Press "Enter" to skip to content

Family’s Dog Dies While Being Groomed At Tampa PetSmart

Lawrence Maxwell 0

TAMPA, FL – A Tampa family is anxiously awaiting the results of a necropsy to find out why their Yorkshire terrier suddenly died while being groomed at PetSmart.

Marcos and Michelle Soto dropped off their 6-year-old Yorkie, Fabio, at the PetSmart grooming studio at 1540 N. Dale Mabry Highway, Tampa, Monday, April 16, for a routine grooming appointment that was supposed to take about four hours.

But, a little over an hour later, their little dog was inexplicably dead.

Marcos Soto said they were shocked. Fabio was healthy, up to date on his shots and showed no signs of being ill when they dropped him off.

Marcos Soto said they simply received a call from PetSmart telling them that Fabio was unresponsive and that they needed to return immediately.

Michelle Soto arrived first. When Marcos Soto walked in, Fabio was in his wife’s arms.

"She was calling his name but he wasn’t responding," Soto said. "His eyes were closed, his mouth was open and his tongue was hanging out."

Soto said PetSmart rushed Fabio to a nearby veterinarian. At the vet’s office, the Yorkie went into cardiac arrest. The vet gave him CPR but was unable to save him.

Soto said the vet could offer no explanation why a perfectly healthy dog had suddenly died.

"His words were, ‘We don’t know what happened,’" Soto said.

Soto said Fabio was part of their family.

"My kids are still suffering the passing of Fabio," he said.

Soto said he keeps looking behind him, expecting to see the little dog following him around the house as usual.

"He was my boy," Soto said. "He was with me wherever I went. It’s like losing a child."

The dog’s body has been sent to the University of Miami for a necropsy. Soto said he wants to know whether Fabio died of a previously undetected medical condition or if PetSmart did something to cause the dog’s death. It could be three months before the results are in.

This isn’t the first time a dog has died at a PetSmart grooming studio.

On March 25, a Corgi died during a grooming appointment at a PetSmart in Toms River, N.J. This was the third dog to die at a New Jersey PetSmart since late December. The Corgi’s owner is also awaiting the results of a necropsy.

After Patch reported on the Corgi’s death, the online news organization received more than 50 emails from people around the country sharing horror stories about PetSmart grooming experiences.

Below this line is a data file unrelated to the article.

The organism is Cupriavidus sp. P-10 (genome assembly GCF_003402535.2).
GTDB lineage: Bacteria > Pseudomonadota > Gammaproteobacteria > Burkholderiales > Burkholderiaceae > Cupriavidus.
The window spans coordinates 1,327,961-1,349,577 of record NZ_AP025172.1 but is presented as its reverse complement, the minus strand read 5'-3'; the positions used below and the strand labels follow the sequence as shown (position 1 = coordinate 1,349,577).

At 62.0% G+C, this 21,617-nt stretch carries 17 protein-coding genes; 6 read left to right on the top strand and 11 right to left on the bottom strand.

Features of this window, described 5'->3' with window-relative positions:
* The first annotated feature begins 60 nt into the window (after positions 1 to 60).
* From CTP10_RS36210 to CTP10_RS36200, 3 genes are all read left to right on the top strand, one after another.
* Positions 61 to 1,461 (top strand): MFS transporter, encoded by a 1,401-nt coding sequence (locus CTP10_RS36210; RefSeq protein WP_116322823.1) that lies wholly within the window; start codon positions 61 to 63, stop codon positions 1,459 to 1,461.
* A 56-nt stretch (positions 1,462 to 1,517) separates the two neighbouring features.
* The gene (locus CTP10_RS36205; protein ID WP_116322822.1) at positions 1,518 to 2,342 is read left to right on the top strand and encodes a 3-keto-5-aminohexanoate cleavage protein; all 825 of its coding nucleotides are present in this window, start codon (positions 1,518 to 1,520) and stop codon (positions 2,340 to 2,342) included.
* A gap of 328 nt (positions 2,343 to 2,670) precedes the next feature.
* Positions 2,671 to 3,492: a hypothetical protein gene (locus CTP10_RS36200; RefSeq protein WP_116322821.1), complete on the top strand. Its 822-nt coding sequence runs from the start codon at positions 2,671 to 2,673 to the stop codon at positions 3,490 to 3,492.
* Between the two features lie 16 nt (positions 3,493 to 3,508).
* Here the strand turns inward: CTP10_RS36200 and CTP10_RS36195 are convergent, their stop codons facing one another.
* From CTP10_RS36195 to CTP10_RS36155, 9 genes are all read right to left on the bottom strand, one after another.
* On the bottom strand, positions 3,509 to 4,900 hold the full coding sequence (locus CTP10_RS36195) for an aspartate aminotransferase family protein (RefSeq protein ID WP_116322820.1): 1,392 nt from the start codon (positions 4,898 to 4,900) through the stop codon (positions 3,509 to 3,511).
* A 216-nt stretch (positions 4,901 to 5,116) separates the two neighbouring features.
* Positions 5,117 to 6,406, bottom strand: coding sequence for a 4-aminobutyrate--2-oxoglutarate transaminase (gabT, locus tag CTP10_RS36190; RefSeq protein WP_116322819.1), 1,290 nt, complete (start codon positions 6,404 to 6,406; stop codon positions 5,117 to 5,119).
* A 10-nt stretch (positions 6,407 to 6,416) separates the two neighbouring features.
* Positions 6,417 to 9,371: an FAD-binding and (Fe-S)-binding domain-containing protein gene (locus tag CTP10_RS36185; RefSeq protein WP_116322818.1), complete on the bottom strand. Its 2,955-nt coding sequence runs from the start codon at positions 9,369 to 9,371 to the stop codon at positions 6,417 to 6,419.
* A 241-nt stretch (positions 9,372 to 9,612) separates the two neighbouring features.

Among them was Lambertville, New Jersey, resident Danielle DiNapoli. DiNapoli’s bulldog, Scruffles, died at a New Jersey PetSmart during a grooming appointment on Dec. 29.

Now she is organizing a protest at PetSmarts across the country on May 5 to push for the company to close the grooming studios.

"This must be stopped," she wrote on her Facebook page, Justice for Scruffles. "Enough is enough!"

DiNapoli has posted an online petition demanding that PetSmart investigate and release a public report on the grooming deaths. That petition has more than 94,000 signatures.

Another petition is calling for the implementation of "Scruffle’s Law" in New Jersey. The law would classify companion pets as more akin to family members than property, making it easier for pet owners to sue for damages against individuals who cause the injury or death of their pets through negligence, recklessness or animal cruelty. That petition has nearly 60,000 signatures.

Soto said he is planning to join DiNapoli’s protest.

After Fabio’s death, he said the store sent his family flowers and a note of sympathy but no explanation.

The Tampa PetSmart issued the following statement:

"We immediately rushed Fabio to the vet when he exhibited signs of illness, and we are very saddened that he passed away. The loss of a pet is extremely difficult, and we have shared our deep sympathy with the pet parents. We are conducting an internal investigation and hope to receive the results of the necropsy report, which should help us understand the overall circumstances leading to Fabio’s unfortunate passing"

On its website, PetSmart says it screens all animals when they come in for grooming appointments and added that it reserves the right to turn away any pets that are at risk of serious injury.

PetSmart says its groomers undergo a yearlong training process that starts with trainees "learning basic anatomy and bathing at least 125 dogs." The training progresses to 160 hours of classes and in-salon training that teaches them how to use grooming tools and how to groom specific breeds and styles. From there, it’s 16 weeks of supervised on-the-job training "by salon leaders as they work on 200 dogs," the website says. Then they spend six more months learning and being evaluated "until they become certified PetSmart Pet Stylists," the company says.

PetSmart’s website also says it has instituted a host of policies to ensure the well-being of pets. Among them, the store now offers "express service" for breeds such as bulldogs, pugs, boxers and Boston terriers that "are more likely to experience respiratory challenges, particularly in stressful environments."

The website says PetSmart now does an assessment of the pet at grooming check-in for lethargy, excessive panting or drooling, trembling or shaking, or resistance to entering the salon or going to the kennel area. The store reserves the right to refuse service to pets that exhibit those behaviors.

Have you had issues with a groomer at PetSmart? Contact D’Ann Lawrence White at dann.white@patch.com.

Image via Marcos Soto

Source Article